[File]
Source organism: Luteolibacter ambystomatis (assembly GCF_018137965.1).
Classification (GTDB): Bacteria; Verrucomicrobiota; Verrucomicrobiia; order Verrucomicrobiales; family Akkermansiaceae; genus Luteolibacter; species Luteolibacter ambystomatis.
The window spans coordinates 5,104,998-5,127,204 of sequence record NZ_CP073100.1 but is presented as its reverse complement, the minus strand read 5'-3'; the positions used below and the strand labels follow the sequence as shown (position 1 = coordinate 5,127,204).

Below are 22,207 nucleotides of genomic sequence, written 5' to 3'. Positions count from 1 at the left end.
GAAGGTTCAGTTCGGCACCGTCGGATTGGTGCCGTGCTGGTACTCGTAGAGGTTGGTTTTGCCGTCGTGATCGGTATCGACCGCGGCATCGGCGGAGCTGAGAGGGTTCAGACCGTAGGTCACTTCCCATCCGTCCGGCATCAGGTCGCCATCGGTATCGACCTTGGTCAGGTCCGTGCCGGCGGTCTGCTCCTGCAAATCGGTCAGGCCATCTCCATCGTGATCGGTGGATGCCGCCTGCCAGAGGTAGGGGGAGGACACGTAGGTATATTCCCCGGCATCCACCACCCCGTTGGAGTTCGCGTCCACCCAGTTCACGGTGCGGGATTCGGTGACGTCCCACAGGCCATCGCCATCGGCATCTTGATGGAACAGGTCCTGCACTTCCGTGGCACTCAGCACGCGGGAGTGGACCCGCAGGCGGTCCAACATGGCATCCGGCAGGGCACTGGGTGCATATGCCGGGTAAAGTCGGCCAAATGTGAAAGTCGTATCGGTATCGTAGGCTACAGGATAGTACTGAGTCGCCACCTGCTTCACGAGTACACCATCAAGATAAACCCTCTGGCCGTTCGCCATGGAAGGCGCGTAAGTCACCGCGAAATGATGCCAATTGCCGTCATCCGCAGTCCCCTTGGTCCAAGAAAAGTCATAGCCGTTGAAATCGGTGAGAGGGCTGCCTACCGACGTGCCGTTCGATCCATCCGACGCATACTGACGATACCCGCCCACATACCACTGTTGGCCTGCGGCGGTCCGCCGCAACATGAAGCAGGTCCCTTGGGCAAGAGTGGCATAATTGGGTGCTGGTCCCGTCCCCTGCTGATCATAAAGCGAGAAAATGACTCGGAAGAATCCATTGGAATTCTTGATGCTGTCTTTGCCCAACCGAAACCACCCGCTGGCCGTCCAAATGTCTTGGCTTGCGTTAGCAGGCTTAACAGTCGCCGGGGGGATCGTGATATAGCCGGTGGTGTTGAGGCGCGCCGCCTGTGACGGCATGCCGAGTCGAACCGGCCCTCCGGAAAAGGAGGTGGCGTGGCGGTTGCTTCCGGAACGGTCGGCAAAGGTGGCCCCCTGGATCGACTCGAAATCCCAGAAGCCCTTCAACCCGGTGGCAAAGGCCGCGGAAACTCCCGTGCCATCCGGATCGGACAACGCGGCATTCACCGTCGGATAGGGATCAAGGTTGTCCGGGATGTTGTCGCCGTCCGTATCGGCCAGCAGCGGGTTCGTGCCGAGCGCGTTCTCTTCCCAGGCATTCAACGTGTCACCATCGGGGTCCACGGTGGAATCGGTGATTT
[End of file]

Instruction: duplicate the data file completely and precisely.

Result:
Source organism: Luteolibacter ambystomatis (assembly GCF_018137965.1).
Classification (GTDB): Bacteria; Verrucomicrobiota; Verrucomicrobiia; order Verrucomicrobiales; family Akkermansiaceae; genus Luteolibacter; species Luteolibacter ambystomatis.
The window spans coordinates 5,104,998-5,127,204 of sequence record NZ_CP073100.1 but is presented as its reverse complement, the minus strand read 5'-3'; the positions used below and the strand labels follow the sequence as shown (position 1 = coordinate 5,127,204).

Below are 22,207 nucleotides of genomic sequence, written 5' to 3'. Positions count from 1 at the left end.
GAAGGTTCAGTTCGGCACCGTCGGATTGGTGCCGTGCTGGTACTCGTAGAGGTTGGTTTTGCCGTCGTGATCGGTATCGACCGCGGCATCGGCGGAGCTGAGAGGGTTCAGACCGTAGGTCACTTCCCATCCGTCCGGCATCAGGTCGCCATCGGTATCGACCTTGGTCAGGTCCGTGCCGGCGGTCTGCTCCTGCAAATCGGTCAGGCCATCTCCATCGTGATCGGTGGATGCCGCCTGCCAGAGGTAGGGGGAGGACACGTAGGTATATTCCCCGGCATCCACCACCCCGTTGGAGTTCGCGTCCACCCAGTTCACGGTGCGGGATTCGGTGACGTCCCACAGGCCATCGCCATCGGCATCTTGATGGAACAGGTCCTGCACTTCCGTGGCACTCAGCACGCGGGAGTGGACCCGCAGGCGGTCCAACATGGCATCCGGCAGGGCACTGGGTGCATATGCCGGGTAAAGTCGGCCAAATGTGAAAGTCGTATCGGTATCGTAGGCTACAGGATAGTACTGAGTCGCCACCTGCTTCACGAGTACACCATCAAGATAAACCCTCTGGCCGTTCGCCATGGAAGGCGCGTAAGTCACCGCGAAATGATGCCAATTGCCGTCATCCGCAGTCCCCTTGGTCCAAGAAAAGTCATAGCCGTTGAAATCGGTGAGAGGGCTGCCTACCGACGTGCCGTTCGATCCATCCGACGCATACTGACGATACCCGCCCACATACCACTGTTGGCCTGCGGCGGTCCGCCGCAACATGAAGCAGGTCCCTTGGGCAAGAGTGGCATAATTGGGTGCTGGTCCCGTCCCCTGCTGATCATAAAGCGAGAAAATGACTCGGAAGAATCCATTGGAATTCTTGATGCTGTCTTTGCCCAACCGAAACCACCCGCTGGCCGTCCAAATGTCTTGGCTTGCGTTAGCAGGCTTAACAGTCGCCGGGGGGATCGTGATATAGCCGGTGGTGTTGAGGCGCGCCGCCTGTGACGGCATGCCGAGTCGAACCGGCCCTCCGGAAAAGGAGGTGGCGTGGCGGTTGCTTCCGGAACGGTCGGCAAAGGTGGCCCCCTGGATCGACTCGAAATCCCAGAAGCCCTTCAACCCGGTGGCAAAGGCCGCGGAAACTCCCGTGCCATCCGGATCGGACAACGCGGCATTCACCGTCGGATAGGGATCAAGGTTGTCCGGGATGTTGTCGCCGTCCGTATCGGCCAGCAGCGGGTTCGTGCCGAGCGCGTTCTCTTCCCAGGCATTCAACGTGTCACCATCGGGGTCCACGGTGGAATCGGTGATTT